4 doctors weighed in:
How can cold sores be transmitted?
4 doctors weighed in

Dr. Steve Krendl
Dentistry
1 doctor agrees
In brief: Direct Contact
Cold sores are caused by the herpes simplex virus (hsv).
They are typically transmitted through broken skin. Sometimes through kissing, sharing eating utensils or drinking cups, or other forms of touching another person's saliva.

In brief: Direct Contact
Cold sores are caused by the herpes simplex virus (hsv).
They are typically transmitted through broken skin. Sometimes through kissing, sharing eating utensils or drinking cups, or other forms of touching another person's saliva.
Dr. Steve Krendl
Dr. Steve Krendl
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Dr. Kenneth Grossman
Dentistry - Endodontics
1 doctor agrees
In brief: Contact
Kissing, sex.
Any touching of a mucosal body surface to a cold sore can cause spread. Touching with a finger and going to a mucous membrane, like the inside of your nose can cause spreading. These viruses are highly contagious. Eyes, genitalia, etc, are also common spread sites.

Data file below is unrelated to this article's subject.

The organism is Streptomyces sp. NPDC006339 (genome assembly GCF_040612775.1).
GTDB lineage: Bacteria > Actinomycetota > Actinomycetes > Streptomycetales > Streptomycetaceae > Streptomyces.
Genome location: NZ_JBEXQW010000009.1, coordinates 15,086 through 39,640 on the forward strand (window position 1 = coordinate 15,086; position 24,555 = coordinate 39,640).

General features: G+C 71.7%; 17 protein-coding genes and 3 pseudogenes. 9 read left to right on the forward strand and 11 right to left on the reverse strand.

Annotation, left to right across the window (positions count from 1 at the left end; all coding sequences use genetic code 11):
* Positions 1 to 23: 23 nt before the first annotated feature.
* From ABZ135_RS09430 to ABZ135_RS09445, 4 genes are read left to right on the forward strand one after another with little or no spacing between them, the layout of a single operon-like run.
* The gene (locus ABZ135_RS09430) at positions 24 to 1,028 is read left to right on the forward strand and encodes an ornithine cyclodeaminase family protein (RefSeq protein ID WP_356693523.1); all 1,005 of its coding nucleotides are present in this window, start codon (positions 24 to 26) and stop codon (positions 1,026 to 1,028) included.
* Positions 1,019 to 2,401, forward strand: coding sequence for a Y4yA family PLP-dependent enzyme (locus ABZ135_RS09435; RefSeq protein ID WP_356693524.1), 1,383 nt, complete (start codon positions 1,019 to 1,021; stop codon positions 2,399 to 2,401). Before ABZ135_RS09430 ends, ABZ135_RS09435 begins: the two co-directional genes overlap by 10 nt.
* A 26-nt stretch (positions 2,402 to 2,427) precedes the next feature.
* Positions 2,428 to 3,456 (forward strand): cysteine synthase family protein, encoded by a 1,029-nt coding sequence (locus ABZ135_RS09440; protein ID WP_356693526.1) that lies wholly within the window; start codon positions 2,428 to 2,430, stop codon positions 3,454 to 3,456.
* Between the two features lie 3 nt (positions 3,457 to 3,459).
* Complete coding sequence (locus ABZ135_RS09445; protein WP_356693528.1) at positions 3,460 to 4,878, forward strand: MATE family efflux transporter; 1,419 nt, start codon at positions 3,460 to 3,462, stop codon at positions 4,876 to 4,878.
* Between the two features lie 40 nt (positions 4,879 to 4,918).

In brief: Contact
Kissing, sex.
Any touching of a mucosal body surface to a cold sore can cause spread. Touching with a finger and going to a mucous membrane, like the inside of your nose can cause spreading. These viruses are highly contagious. Eyes, genitalia, etc, are also common spread sites.
Dr. Kenneth Grossman
Dr. Kenneth Grossman
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Dr. Robert Keller
Emergency Medicine
In brief: Depends
Cold sores are herpes virus most often.
They lay in wait in the nerve endings. When you can see them, they are contagious, but hard to transmit. However, they are shedding even when you can't see the sore. The virus is actually hard to catch. Open sores, compromised skin or mucous membranes or a weak immune system all allow the virus to 'take'.

In brief: Depends
Cold sores are herpes virus most often.
They lay in wait in the nerve endings. When you can see them, they are contagious, but hard to transmit. However, they are shedding even when you can't see the sore. The virus is actually hard to catch. Open sores, compromised skin or mucous membranes or a weak immune system all allow the virus to 'take'.
Dr. Robert Keller
Dr. Robert Keller
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